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Safer Internet Day 2012: Schools and (ISC)² Professionals Work Together to Teach Healthy Instincts for a Digital Generation

by david.nunes

Safer Internet Day 2012: Schools and (ISC)² Professionals Work Together to Teach Healthy Instincts for a Digital Generation


Parents unaware of behavioural pitfalls that lead to tiredness in lessons, exposure to abusive and predatory behaviour, and poor habits as they grow up


London, U.K., 7 February 2012 – Schools across the United Kingdom today marked Safer Internet Day 2012 to tackle uninhibited online attitudes that leave children increasingly vulnerable to cyber bullying, abusive gamers, identity theft and malicious threats. 19 (ISC)² Safe and Secure Online volunteers are out in force today, visiting children and parents in schools across the UK, including South Wales, Kent, Cumbria, Worcester and Teesside. More than 4,000 children will be taking part.


As part of their effort, volunteers survey children and encourage discussion of both risks and behavioural concerns. For example, over 1,500 10-12 year olds in the London area recently revealed that most (65 percent) use the Internet every day, with 50 percent of children reported being online after 10 pm on school nights. The survey confirms widespread flouting of age limits, with 63 percent of the 10 to 12 year olds using the social networking site Facebook, despite the requirement to be at least 13 years of age to join. Further, 33 percent of kids admit to participating in online gaming every day, with 70 percent playing 18 year old-rated games. A significant number are putting themselves in physical danger, as 10 percent admitted they have met an online friend in person, with 28 percent of them going to meet the friend on their own.


The (ISC)² Safe and Secure programme is vitally important to us,” says Stuart Kerner, assistant vice principal, Bexleyheath Academy, in Kent. “Just like sex and relationships education, drugs education and anti-smoking education, this programme informs young people of common dangers they may face. It is important that we do everything we can to educate children and parents alike on the necessary safeguards required in the online world.”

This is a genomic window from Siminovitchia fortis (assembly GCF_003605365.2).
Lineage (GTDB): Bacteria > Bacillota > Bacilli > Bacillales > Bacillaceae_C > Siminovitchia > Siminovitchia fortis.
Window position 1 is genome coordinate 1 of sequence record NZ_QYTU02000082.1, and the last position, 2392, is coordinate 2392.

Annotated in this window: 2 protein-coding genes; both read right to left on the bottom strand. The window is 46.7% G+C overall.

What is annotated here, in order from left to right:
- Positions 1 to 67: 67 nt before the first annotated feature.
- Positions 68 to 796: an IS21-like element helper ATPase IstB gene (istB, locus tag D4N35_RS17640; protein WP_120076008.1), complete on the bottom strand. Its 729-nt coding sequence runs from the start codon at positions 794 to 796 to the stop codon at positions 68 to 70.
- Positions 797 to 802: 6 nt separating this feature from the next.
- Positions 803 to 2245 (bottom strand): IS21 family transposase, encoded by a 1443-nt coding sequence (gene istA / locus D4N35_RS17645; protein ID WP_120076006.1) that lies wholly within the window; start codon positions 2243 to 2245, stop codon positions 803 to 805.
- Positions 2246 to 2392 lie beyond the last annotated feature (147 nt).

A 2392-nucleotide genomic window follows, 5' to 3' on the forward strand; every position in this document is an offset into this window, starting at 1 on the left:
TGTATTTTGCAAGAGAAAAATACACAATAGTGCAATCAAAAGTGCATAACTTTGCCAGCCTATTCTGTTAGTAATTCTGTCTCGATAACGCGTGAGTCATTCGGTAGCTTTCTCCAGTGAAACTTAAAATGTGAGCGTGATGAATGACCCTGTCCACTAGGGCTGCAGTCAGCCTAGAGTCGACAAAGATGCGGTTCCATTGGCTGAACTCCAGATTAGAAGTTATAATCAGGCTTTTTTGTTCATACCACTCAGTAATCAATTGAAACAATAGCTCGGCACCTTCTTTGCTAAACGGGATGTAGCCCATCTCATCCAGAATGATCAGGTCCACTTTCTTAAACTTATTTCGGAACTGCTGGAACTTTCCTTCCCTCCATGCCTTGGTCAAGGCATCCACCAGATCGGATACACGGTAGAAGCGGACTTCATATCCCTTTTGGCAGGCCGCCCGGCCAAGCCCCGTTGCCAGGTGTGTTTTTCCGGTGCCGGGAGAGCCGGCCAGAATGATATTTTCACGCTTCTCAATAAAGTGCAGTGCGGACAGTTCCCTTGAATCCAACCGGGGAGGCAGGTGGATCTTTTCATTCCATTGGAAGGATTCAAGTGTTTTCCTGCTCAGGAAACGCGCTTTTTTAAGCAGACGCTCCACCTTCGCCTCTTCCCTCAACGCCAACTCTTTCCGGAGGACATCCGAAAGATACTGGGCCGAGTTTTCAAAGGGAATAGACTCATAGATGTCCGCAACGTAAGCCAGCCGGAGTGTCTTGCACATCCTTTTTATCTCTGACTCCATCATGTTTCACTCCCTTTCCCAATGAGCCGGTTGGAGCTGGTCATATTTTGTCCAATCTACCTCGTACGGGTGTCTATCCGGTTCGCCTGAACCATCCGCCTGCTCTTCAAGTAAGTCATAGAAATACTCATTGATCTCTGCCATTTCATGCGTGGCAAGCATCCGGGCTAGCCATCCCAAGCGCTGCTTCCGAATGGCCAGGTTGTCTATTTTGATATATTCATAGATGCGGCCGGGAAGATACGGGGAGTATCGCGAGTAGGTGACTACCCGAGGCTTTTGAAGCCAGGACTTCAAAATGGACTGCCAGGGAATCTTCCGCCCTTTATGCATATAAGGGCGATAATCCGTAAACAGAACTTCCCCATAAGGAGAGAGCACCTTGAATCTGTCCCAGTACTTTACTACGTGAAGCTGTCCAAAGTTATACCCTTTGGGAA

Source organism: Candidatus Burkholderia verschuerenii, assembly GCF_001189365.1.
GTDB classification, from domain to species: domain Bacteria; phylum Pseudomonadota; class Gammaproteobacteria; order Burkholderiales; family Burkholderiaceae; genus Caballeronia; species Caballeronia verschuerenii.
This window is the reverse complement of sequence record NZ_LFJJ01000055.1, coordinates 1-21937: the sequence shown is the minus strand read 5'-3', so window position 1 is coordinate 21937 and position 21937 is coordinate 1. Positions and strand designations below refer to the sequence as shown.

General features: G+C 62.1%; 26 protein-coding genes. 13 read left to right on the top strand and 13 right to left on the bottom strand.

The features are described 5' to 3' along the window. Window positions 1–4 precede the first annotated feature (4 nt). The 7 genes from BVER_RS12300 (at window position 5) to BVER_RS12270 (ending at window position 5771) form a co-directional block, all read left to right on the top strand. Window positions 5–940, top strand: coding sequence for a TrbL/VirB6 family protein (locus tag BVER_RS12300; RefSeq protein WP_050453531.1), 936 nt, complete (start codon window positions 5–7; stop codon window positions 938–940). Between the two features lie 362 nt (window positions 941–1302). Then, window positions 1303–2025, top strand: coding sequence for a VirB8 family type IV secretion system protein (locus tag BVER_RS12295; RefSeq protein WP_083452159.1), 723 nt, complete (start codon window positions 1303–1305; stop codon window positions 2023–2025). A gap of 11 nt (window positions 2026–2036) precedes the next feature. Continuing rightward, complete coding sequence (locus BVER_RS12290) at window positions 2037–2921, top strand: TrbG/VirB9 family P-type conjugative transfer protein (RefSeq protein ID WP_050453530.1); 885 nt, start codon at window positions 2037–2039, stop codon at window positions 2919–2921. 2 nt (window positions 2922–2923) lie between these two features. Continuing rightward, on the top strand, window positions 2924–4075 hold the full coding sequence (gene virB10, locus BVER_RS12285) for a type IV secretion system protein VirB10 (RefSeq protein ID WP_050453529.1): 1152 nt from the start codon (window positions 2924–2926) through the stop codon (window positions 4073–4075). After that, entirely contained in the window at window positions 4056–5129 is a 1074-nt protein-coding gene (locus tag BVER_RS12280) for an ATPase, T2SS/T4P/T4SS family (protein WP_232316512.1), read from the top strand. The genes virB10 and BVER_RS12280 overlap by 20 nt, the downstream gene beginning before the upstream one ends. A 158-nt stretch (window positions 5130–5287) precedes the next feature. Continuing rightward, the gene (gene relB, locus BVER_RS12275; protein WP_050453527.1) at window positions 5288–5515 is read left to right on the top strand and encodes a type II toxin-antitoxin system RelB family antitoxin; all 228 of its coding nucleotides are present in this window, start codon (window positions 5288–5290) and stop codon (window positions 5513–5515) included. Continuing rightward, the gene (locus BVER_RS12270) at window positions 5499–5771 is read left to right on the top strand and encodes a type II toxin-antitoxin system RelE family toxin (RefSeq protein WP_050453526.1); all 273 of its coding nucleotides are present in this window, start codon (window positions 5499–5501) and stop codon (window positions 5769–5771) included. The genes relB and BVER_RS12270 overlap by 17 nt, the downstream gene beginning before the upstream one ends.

“Parents remain oblivious to some of the abuse children are exposed to as they, for example, play with adults in the most popular online games,” says (ISC)² Safe and Secure Online coordinating volunteer Tim Wilson, a certified security professional working with the NHS and former school governor at Bexleyheath Academy in Kent. “Some of these games are so realistic that the hand-held units vibrate to simulate bones breaking. The teachers in schools react with shock as they learn about the late night activity and they are concerned that children are coming to lessons tired.”


Commenting on the importance of Safer Internet Day, David Potts, assistant principal, Stourport High School and VIth Form Centre in Worcestershire says, “As the Internet and social networking become increasingly powerful influences upon the lives of young people, it is important to ensure that they know how to protect themselves from potential dangers. Safer Internet Day reinforces this issue in a proactive way by providing an environment to discuss the dangers of Internet use with an expert and the strategies that they can use to stay safe. We value the contribution that Safer Internet Day and (ISC)² make to ensure the safety of students in our care.”


“Being empowered to use the Internet safely and effectively is crucial in everyday life. The support received from the ‘(ISC)² Safe and Secure Online’ has been very beneficial to our E-Safety programme, bringing in presentations and workshops from respected experts and providing support material for our pupils. It is really important that we continue to foster these partnerships to provide the best possible opportunities for our pupils,” adds Sue Dye, Leader of ICT Arnold Academy in Bedfordshire.